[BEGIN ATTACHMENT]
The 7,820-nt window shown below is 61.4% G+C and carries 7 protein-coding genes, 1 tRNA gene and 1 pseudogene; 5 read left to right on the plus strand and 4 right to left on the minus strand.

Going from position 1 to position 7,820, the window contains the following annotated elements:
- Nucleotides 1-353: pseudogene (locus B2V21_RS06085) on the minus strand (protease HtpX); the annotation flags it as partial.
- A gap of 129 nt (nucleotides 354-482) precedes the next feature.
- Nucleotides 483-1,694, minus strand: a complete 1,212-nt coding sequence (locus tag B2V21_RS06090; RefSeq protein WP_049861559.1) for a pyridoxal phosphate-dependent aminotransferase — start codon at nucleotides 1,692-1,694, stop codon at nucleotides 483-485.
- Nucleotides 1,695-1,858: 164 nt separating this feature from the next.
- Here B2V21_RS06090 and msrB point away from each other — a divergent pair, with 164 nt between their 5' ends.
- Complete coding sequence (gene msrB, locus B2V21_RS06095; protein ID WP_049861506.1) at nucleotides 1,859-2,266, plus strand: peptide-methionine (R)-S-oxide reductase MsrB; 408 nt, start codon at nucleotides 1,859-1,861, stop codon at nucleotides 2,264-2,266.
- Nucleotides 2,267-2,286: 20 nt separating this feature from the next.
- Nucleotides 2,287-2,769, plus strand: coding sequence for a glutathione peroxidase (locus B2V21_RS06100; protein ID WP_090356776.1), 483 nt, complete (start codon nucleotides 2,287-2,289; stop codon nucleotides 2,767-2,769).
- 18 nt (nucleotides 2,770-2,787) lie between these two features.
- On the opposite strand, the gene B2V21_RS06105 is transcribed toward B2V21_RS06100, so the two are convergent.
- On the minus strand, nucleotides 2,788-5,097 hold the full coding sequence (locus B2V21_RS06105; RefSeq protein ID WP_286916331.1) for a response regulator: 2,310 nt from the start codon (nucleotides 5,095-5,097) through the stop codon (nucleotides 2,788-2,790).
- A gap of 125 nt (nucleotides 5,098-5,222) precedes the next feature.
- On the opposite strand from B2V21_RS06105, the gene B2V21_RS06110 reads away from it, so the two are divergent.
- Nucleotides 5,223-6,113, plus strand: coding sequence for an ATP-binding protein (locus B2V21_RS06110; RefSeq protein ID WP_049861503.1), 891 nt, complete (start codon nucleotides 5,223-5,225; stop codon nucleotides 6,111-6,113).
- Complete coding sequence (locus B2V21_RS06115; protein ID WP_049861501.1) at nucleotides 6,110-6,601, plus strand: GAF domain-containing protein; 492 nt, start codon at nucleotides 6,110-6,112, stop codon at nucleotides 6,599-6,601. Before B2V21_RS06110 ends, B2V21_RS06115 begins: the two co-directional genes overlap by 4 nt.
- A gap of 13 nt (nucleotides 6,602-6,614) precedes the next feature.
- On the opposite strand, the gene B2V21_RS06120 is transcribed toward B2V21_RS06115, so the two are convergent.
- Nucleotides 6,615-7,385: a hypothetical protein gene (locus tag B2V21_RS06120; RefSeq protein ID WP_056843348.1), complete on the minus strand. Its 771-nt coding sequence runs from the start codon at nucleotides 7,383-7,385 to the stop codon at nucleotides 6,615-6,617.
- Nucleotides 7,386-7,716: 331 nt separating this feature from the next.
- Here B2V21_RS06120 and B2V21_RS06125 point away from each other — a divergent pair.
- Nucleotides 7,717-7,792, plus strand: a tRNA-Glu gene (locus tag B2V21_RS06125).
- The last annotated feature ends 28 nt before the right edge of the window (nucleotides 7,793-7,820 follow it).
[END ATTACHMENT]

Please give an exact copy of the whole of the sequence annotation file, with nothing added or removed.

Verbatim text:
The 7,820-nt window shown below is 61.4% G+C and carries 7 protein-coding genes, 1 tRNA gene and 1 pseudogene; 5 read left to right on the plus strand and 4 right to left on the minus strand.

Going from position 1 to position 7,820, the window contains the following annotated elements:
- Nucleotides 1-353: pseudogene (locus B2V21_RS06085) on the minus strand (protease HtpX); the annotation flags it as partial.
- A gap of 129 nt (nucleotides 354-482) precedes the next feature.
- Nucleotides 483-1,694, minus strand: a complete 1,212-nt coding sequence (locus tag B2V21_RS06090; RefSeq protein WP_049861559.1) for a pyridoxal phosphate-dependent aminotransferase — start codon at nucleotides 1,692-1,694, stop codon at nucleotides 483-485.
- Nucleotides 1,695-1,858: 164 nt separating this feature from the next.
- Here B2V21_RS06090 and msrB point away from each other — a divergent pair, with 164 nt between their 5' ends.
- Complete coding sequence (gene msrB, locus B2V21_RS06095; protein ID WP_049861506.1) at nucleotides 1,859-2,266, plus strand: peptide-methionine (R)-S-oxide reductase MsrB; 408 nt, start codon at nucleotides 1,859-1,861, stop codon at nucleotides 2,264-2,266.
- Nucleotides 2,267-2,286: 20 nt separating this feature from the next.
- Nucleotides 2,287-2,769, plus strand: coding sequence for a glutathione peroxidase (locus B2V21_RS06100; protein ID WP_090356776.1), 483 nt, complete (start codon nucleotides 2,287-2,289; stop codon nucleotides 2,767-2,769).
- 18 nt (nucleotides 2,770-2,787) lie between these two features.
- On the opposite strand, the gene B2V21_RS06105 is transcribed toward B2V21_RS06100, so the two are convergent.
- On the minus strand, nucleotides 2,788-5,097 hold the full coding sequence (locus B2V21_RS06105; RefSeq protein ID WP_286916331.1) for a response regulator: 2,310 nt from the start codon (nucleotides 5,095-5,097) through the stop codon (nucleotides 2,788-2,790).
- A gap of 125 nt (nucleotides 5,098-5,222) precedes the next feature.
- On the opposite strand from B2V21_RS06105, the gene B2V21_RS06110 reads away from it, so the two are divergent.
- Nucleotides 5,223-6,113, plus strand: coding sequence for an ATP-binding protein (locus B2V21_RS06110; RefSeq protein ID WP_049861503.1), 891 nt, complete (start codon nucleotides 5,223-5,225; stop codon nucleotides 6,111-6,113).
- Complete coding sequence (locus B2V21_RS06115; protein ID WP_049861501.1) at nucleotides 6,110-6,601, plus strand: GAF domain-containing protein; 492 nt, start codon at nucleotides 6,110-6,112, stop codon at nucleotides 6,599-6,601. Before B2V21_RS06110 ends, B2V21_RS06115 begins: the two co-directional genes overlap by 4 nt.
- A gap of 13 nt (nucleotides 6,602-6,614) precedes the next feature.
- On the opposite strand, the gene B2V21_RS06120 is transcribed toward B2V21_RS06115, so the two are convergent.
- Nucleotides 6,615-7,385: a hypothetical protein gene (locus tag B2V21_RS06120; RefSeq protein ID WP_056843348.1), complete on the minus strand. Its 771-nt coding sequence runs from the start codon at nucleotides 7,383-7,385 to the stop codon at nucleotides 6,615-6,617.
- Nucleotides 7,386-7,716: 331 nt separating this feature from the next.
- Here B2V21_RS06120 and B2V21_RS06125 point away from each other — a divergent pair.
- Nucleotides 7,717-7,792, plus strand: a tRNA-Glu gene (locus tag B2V21_RS06125).
- The last annotated feature ends 28 nt before the right edge of the window (nucleotides 7,793-7,820 follow it).